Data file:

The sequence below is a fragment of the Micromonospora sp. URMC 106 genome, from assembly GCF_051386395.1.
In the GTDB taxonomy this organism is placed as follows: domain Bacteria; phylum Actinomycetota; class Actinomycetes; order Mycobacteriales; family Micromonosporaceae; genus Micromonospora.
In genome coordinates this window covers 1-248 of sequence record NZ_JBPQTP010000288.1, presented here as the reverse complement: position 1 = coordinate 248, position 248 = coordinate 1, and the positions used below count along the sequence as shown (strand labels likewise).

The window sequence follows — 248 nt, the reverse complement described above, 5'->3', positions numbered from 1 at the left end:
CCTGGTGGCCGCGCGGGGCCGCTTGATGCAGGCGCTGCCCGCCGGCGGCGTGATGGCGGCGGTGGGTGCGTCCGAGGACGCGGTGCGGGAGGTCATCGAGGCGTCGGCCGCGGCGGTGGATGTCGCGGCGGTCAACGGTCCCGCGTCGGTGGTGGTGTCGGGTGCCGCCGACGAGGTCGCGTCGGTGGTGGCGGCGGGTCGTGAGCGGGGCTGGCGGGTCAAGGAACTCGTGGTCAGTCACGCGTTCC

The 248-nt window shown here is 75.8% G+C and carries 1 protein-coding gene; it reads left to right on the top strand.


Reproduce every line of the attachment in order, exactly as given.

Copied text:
The sequence below is a fragment of the Micromonospora sp. URMC 106 genome, from assembly GCF_051386395.1.
In the GTDB taxonomy this organism is placed as follows: domain Bacteria; phylum Actinomycetota; class Actinomycetes; order Mycobacteriales; family Micromonosporaceae; genus Micromonospora.
In genome coordinates this window covers 1-248 of sequence record NZ_JBPQTP010000288.1, presented here as the reverse complement: position 1 = coordinate 248, position 248 = coordinate 1, and the positions used below count along the sequence as shown (strand labels likewise).

The window sequence follows — 248 nt, the reverse complement described above, 5'->3', positions numbered from 1 at the left end:
CCTGGTGGCCGCGCGGGGCCGCTTGATGCAGGCGCTGCCCGCCGGCGGCGTGATGGCGGCGGTGGGTGCGTCCGAGGACGCGGTGCGGGAGGTCATCGAGGCGTCGGCCGCGGCGGTGGATGTCGCGGCGGTCAACGGTCCCGCGTCGGTGGTGGTGTCGGGTGCCGCCGACGAGGTCGCGTCGGTGGTGGCGGCGGGTCGTGAGCGGGGCTGGCGGGTCAAGGAACTCGTGGTCAGTCACGCGTTCC

The 248-nt window shown here is 75.8% G+C and carries 1 protein-coding gene; it reads left to right on the top strand.